There was not the slightest evidence to impugn the good faith of the employers who, in each instance of termination, specified the reason therefor. Discriminatory treatment cannot reasonably be inferred.
Charles Calloway, the other named plaintiff, also testified to several incidents when the union failed to contest allegedly wrongful discharges of him. Calloway testified that he had been terminated for his weekly Friday afternoon attendance of Black Muslim services, but admitted that he had not been penalized for such observances since at least the beginning of 1976. All prior claims are barred by the statute of limitations. With respect to the remainder of Calloway's charges of wrongful termination by various employers, there was ample basis to support the union's position that those claims were without merit. Calloway claims that this discharge for absenteeism by Wade Electric Company in November 1976 shortly after he, allegedly with permission, had taken a day off to observe Black Solidarity Day was in retaliation for his observance of that day. In light of Calloway's history of excessive tardiness and absenteeism, often without permission, as documented by a series of employment termination reports completed by Calloway's past employers, the union reasonably could have discredited Calloway's claim that the observance had been authorized by Wade.
In a subsequent dispute with another employer, Lowy & Donnath, Inc., over an admitted overpayment to him, Calloway resisted returning the overpayment because of the Christmas holiday season. However, it does not appear that there is any question but that the return of the overpayment was due to the employer, and thus Calloway failed to show that the union had ignored a reasonably meritorious claim. Calloway also contested a termination by an employer in Sioux City, Iowa after a dispute over time taken off by Calloway. However, there is ample evidence to support the union finding in light of Calloway's spotty past attendance record and the fact that two fellow black employees sent to Sioux City with Calloway, at a time of lack of work in the New York area, remained on the Sioux City jobs for lengthy periods of time. None of these incidents suggests that the union's failure to press Calloway's grievances was motivated even in part by racial discrimination. Finally, the meager statistical survey conducted by Calloway of six random acquaintances concerning the length of their unemployed periods is of no significance and does not establish the inference of racial discrimination in job assignment by the union that Calloway seeks to draw from it.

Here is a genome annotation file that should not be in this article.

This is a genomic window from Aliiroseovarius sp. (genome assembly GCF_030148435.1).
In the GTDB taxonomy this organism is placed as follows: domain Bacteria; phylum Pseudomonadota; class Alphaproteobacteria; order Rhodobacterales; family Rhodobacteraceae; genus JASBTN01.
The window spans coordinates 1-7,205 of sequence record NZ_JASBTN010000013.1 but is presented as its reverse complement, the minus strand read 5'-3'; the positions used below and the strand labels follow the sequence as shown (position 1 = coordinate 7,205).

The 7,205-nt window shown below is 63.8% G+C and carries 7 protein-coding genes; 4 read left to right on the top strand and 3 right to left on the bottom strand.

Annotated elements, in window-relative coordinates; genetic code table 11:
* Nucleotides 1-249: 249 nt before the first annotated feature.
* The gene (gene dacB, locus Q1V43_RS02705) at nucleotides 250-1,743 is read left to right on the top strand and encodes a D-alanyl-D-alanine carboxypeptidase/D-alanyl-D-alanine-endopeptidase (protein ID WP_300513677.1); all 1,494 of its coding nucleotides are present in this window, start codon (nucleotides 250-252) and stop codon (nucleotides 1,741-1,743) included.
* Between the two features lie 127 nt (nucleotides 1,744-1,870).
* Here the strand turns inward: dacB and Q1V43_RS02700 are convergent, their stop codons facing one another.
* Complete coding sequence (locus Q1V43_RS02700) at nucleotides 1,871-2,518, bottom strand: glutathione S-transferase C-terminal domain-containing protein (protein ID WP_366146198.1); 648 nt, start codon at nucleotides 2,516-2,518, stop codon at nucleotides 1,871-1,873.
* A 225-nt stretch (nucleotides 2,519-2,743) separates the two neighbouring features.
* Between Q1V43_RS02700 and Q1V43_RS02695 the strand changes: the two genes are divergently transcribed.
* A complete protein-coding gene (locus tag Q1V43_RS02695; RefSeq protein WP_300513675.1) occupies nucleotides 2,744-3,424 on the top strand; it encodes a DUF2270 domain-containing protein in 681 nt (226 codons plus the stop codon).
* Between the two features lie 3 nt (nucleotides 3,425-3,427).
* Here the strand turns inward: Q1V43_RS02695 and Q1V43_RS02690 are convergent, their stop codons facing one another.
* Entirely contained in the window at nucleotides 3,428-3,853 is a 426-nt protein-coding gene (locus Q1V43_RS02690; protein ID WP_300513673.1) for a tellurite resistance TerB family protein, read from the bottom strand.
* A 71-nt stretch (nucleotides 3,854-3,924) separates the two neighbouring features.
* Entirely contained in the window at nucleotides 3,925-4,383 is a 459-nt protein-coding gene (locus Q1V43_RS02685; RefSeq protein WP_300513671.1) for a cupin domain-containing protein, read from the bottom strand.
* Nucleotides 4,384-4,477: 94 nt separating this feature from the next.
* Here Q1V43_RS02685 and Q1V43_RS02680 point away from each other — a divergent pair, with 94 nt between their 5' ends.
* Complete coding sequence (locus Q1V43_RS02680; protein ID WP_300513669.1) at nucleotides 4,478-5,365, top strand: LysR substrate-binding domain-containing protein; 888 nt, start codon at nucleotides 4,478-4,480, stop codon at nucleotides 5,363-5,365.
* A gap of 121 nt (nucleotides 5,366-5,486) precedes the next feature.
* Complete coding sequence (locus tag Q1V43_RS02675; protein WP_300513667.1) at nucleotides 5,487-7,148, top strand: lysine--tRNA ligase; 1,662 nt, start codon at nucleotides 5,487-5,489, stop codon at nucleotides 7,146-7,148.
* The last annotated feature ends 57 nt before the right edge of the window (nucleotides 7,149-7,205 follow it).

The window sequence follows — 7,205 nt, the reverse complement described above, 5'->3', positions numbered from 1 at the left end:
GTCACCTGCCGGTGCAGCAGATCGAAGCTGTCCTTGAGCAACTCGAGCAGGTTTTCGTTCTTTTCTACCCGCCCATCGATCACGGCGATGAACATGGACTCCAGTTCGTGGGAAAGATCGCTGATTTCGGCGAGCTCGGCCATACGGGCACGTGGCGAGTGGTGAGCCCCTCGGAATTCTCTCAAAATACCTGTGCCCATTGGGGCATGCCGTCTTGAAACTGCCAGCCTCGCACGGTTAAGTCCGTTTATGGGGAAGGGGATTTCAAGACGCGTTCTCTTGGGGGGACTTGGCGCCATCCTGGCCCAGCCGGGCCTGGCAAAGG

John Rodriguez, a UTB member, testified to being discharged for having brought the wrong tools to the job site when the instructions regarding necessary tools had been vague. However, while Rodriguez indicated that he had reported the termination to the union, as required in order to be reassigned to another job, he did not testify to notifying the union of his desire to file a grievance concerning the discharge. No wrongful failure to pursue the grievance thus can be found, and no discriminatory treatment can be implied. Moreover, the union placed Rodriguez on another job several days later.
Complaints by two other UTB members, Gilbert and Frank Lopez, concerning discharges in 1969 and 1974, are clearly barred by the statute of limitations. Their complaint of excessive unemployment within the statute of limitations period fails to establish their claim of discrimination in union assignment practices in light of testimony concerning the seasonal nature of electrical employment and the substantial periods of unemployment experienced by employees in the industry within the relevant time period.
The total picture that emerges is that Samuel Lopez has engaged in a feud with officials of the union, seeking to use his own derelictions in his various jobs and enlisting the aid of others, in an effort to sustain a claim under § 1981. His charges are without factual support. Plaintiffs, therefore, have failed to meet their burden of proof that Local # 3 or Thomas Van Arsdale discriminated against them on the basis of their race. Given this disposition, it is unnecessary for the Court to resolve the still unsettled issue in this Circuit of ...